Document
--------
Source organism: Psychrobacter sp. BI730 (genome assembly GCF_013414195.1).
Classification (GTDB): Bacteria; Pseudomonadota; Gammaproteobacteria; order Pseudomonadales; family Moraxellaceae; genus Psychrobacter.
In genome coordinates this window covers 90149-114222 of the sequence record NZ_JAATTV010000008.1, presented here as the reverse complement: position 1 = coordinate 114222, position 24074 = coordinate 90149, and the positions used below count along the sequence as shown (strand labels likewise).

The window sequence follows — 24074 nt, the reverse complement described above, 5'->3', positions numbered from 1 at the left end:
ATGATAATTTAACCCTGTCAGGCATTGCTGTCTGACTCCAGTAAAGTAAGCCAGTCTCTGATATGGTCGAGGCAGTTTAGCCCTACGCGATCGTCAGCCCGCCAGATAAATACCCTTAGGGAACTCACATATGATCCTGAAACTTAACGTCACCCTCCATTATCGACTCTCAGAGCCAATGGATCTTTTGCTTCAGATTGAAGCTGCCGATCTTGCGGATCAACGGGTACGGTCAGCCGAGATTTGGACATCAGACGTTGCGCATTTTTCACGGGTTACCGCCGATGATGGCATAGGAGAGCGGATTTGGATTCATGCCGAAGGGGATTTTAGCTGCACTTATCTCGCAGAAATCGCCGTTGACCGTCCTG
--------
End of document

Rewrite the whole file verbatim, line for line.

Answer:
Source organism: Psychrobacter sp. BI730 (genome assembly GCF_013414195.1).
Classification (GTDB): Bacteria; Pseudomonadota; Gammaproteobacteria; order Pseudomonadales; family Moraxellaceae; genus Psychrobacter.
In genome coordinates this window covers 90149-114222 of the sequence record NZ_JAATTV010000008.1, presented here as the reverse complement: position 1 = coordinate 114222, position 24074 = coordinate 90149, and the positions used below count along the sequence as shown (strand labels likewise).

The window sequence follows — 24074 nt, the reverse complement described above, 5'->3', positions numbered from 1 at the left end:
ATGATAATTTAACCCTGTCAGGCATTGCTGTCTGACTCCAGTAAAGTAAGCCAGTCTCTGATATGGTCGAGGCAGTTTAGCCCTACGCGATCGTCAGCCCGCCAGATAAATACCCTTAGGGAACTCACATATGATCCTGAAACTTAACGTCACCCTCCATTATCGACTCTCAGAGCCAATGGATCTTTTGCTTCAGATTGAAGCTGCCGATCTTGCGGATCAACGGGTACGGTCAGCCGAGATTTGGACATCAGACGTTGCGCATTTTTCACGGGTTACCGCCGATGATGGCATAGGAGAGCGGATTTGGATTCATGCCGAAGGGGATTTTAGCTGCACTTATCTCGCAGAAATCGCCGTTGACCGTCCTG